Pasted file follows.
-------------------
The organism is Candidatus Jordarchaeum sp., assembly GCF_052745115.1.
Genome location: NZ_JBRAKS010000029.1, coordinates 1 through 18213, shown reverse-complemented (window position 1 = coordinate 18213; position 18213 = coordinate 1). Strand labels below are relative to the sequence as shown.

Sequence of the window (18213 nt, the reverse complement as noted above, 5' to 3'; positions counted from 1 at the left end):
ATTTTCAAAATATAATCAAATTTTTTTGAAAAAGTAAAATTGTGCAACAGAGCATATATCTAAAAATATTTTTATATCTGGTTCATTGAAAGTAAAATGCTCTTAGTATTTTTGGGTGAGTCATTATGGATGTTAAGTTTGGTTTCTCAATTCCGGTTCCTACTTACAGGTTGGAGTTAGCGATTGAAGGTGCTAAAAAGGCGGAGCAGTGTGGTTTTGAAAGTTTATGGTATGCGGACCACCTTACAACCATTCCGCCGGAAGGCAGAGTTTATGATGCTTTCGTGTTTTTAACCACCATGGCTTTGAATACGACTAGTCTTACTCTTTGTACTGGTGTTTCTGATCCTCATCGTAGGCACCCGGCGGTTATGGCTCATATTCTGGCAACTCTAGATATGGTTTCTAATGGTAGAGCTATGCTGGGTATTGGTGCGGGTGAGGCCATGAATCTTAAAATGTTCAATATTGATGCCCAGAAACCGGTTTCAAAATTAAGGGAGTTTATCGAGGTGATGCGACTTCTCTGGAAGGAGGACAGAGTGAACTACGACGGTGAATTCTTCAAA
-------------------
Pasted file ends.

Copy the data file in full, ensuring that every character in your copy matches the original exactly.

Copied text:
The organism is Candidatus Jordarchaeum sp., assembly GCF_052745115.1.
Genome location: NZ_JBRAKS010000029.1, coordinates 1 through 18213, shown reverse-complemented (window position 1 = coordinate 18213; position 18213 = coordinate 1). Strand labels below are relative to the sequence as shown.

Sequence of the window (18213 nt, the reverse complement as noted above, 5' to 3'; positions counted from 1 at the left end):
ATTTTCAAAATATAATCAAATTTTTTTGAAAAAGTAAAATTGTGCAACAGAGCATATATCTAAAAATATTTTTATATCTGGTTCATTGAAAGTAAAATGCTCTTAGTATTTTTGGGTGAGTCATTATGGATGTTAAGTTTGGTTTCTCAATTCCGGTTCCTACTTACAGGTTGGAGTTAGCGATTGAAGGTGCTAAAAAGGCGGAGCAGTGTGGTTTTGAAAGTTTATGGTATGCGGACCACCTTACAACCATTCCGCCGGAAGGCAGAGTTTATGATGCTTTCGTGTTTTTAACCACCATGGCTTTGAATACGACTAGTCTTACTCTTTGTACTGGTGTTTCTGATCCTCATCGTAGGCACCCGGCGGTTATGGCTCATATTCTGGCAACTCTAGATATGGTTTCTAATGGTAGAGCTATGCTGGGTATTGGTGCGGGTGAGGCCATGAATCTTAAAATGTTCAATATTGATGCCCAGAAACCGGTTTCAAAATTAAGGGAGTTTATCGAGGTGATGCGACTTCTCTGGAAGGAGGACAGAGTGAACTACGACGGTGAATTCTTCAAA